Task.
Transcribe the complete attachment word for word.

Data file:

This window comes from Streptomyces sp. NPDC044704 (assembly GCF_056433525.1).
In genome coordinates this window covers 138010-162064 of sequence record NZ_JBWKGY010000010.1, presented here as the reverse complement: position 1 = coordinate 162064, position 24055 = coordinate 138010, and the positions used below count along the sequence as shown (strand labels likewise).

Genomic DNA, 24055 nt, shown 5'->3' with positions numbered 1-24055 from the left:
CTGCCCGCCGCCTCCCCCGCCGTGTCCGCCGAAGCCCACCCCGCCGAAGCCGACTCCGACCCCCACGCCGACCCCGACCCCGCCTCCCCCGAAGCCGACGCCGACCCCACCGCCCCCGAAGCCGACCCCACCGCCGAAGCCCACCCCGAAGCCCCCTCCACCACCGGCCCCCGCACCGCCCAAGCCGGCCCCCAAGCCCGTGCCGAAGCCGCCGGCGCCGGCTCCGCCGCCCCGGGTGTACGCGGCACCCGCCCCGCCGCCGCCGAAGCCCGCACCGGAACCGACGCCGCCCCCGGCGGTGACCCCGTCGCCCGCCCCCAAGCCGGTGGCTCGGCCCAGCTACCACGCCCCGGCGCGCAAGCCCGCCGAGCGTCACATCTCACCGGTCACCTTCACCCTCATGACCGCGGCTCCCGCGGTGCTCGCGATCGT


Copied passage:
This window comes from Streptomyces sp. NPDC044704 (assembly GCF_056433525.1).
In genome coordinates this window covers 138010-162064 of sequence record NZ_JBWKGY010000010.1, presented here as the reverse complement: position 1 = coordinate 162064, position 24055 = coordinate 138010, and the positions used below count along the sequence as shown (strand labels likewise).

Genomic DNA, 24055 nt, shown 5'->3' with positions numbered 1-24055 from the left:
CTGCCCGCCGCCTCCCCCGCCGTGTCCGCCGAAGCCCACCCCGCCGAAGCCGACTCCGACCCCCACGCCGACCCCGACCCCGCCTCCCCCGAAGCCGACGCCGACCCCACCGCCCCCGAAGCCGACCCCACCGCCGAAGCCCACCCCGAAGCCCCCTCCACCACCGGCCCCCGCACCGCCCAAGCCGGCCCCCAAGCCCGTGCCGAAGCCGCCGGCGCCGGCTCCGCCGCCCCGGGTGTACGCGGCACCCGCCCCGCCGCCGCCGAAGCCCGCACCGGAACCGACGCCGCCCCCGGCGGTGACCCCGTCGCCCGCCCCCAAGCCGGTGGCTCGGCCCAGCTACCACGCCCCGGCGCGCAAGCCCGCCGAGCGTCACATCTCACCGGTCACCTTCACCCTCATGACCGCGGCTCCCGCGGTGCTCGCGATCGT